Continuous professional development: Staying the course

What one thing can you do to enhance your career prospects? Start by acquiring the relevant qualifications.

Learning and development professionals who want to study for some form of generic qualification will usually start by researching the options available from the Chartered Institute of Personnel and Development (CIPD). Its Certificate in Training Practice (CTP) is still widely considered as the benchmark for the L&D profession, with holders eligible for Associate membership of the institute.

Equivalent to an NVQ/SVQ Level 3 in learning and development, the CTP is intended to “specify the knowledge and skills that an effective trainer needs” and “develop an awareness of the context for training and development, and the key issues that impact on its planning and delivery.”

Assessed through coursework and skills-based assessment, and requiring around 240 hours of study, trainers can study via a number of routes. An open learning course will cost around £2,000, while a six-month, part-time programme is around £700.

Training professionals who want to progress towards higher membership levels of the CIPD have to then go down a more generalist HR route. And while there are a number of L&D modules on the CIPD’s Professional Development Scheme, to obtain a Graduate membership level, participants will also have to study subjects such as managing and leading people, reward and employee relations.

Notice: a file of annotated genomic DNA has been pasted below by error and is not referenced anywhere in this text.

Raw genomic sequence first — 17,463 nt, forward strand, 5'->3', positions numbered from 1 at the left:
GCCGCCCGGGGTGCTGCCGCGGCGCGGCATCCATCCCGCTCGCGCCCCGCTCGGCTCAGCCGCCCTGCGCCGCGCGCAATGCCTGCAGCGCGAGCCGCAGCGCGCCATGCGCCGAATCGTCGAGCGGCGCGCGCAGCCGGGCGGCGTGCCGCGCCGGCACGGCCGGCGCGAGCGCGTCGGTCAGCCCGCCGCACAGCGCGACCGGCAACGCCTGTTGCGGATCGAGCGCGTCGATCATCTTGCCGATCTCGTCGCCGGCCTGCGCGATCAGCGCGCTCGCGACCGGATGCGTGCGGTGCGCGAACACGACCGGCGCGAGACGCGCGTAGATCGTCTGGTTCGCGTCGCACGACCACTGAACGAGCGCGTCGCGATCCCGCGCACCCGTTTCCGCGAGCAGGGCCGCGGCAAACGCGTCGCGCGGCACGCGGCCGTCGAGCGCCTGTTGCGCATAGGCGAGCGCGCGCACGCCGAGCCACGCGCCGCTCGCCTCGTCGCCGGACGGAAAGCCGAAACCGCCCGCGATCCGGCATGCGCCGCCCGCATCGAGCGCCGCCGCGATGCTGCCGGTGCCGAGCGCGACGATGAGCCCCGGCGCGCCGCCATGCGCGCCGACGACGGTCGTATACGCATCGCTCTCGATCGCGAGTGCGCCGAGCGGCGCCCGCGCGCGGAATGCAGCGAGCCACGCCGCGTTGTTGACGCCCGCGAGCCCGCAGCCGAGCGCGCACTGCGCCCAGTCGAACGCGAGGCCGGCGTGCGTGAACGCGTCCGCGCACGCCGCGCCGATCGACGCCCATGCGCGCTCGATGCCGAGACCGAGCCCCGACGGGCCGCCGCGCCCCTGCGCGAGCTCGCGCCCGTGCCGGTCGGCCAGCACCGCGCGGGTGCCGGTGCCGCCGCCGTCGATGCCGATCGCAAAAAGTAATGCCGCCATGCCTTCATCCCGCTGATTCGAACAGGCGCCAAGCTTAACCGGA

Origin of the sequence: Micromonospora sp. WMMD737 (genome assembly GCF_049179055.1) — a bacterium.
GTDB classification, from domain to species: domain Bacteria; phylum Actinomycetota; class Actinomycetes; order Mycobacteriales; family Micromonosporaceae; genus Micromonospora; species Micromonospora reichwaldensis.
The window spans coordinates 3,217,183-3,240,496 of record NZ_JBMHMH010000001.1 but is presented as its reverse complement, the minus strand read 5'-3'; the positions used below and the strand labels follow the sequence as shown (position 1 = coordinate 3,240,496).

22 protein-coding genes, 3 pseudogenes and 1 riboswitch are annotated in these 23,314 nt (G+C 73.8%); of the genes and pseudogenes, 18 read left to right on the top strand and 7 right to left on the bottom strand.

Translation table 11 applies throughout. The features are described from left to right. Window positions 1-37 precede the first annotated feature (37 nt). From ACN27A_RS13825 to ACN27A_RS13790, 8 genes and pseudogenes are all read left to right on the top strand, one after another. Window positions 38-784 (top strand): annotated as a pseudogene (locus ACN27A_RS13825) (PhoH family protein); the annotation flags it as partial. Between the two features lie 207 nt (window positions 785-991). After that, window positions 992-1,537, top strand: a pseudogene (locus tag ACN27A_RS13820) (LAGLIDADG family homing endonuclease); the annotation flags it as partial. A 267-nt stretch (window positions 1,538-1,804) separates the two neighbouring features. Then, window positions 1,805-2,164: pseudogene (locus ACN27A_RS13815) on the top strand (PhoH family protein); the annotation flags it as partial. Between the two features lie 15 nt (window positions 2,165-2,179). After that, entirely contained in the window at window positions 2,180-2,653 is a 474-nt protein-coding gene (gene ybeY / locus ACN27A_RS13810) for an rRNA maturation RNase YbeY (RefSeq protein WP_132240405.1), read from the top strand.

According to Victoria Winkler, an L&D adviser at the CIPD, this reflects the changing role of the L&D manager.

She said: “L&D used to be the guardian of the suite of courses. Their remit was to run internal courses and to identify external training sources. But today, L&D professionals need to work much closer with HR and rest of the business and to understand how the L&D strategy aligns with the business strategy.”

But, says Adrian Snook, deputy chief executive at the Training Foundation, the lack of a dedicated L&D route within the CIPD proves the institute doesn’t see the function as a priority.

Now in its 10th year, the foundation specialises in development training for L&D professionals and is trying to establish itself as the champion of the profession.

Alternative options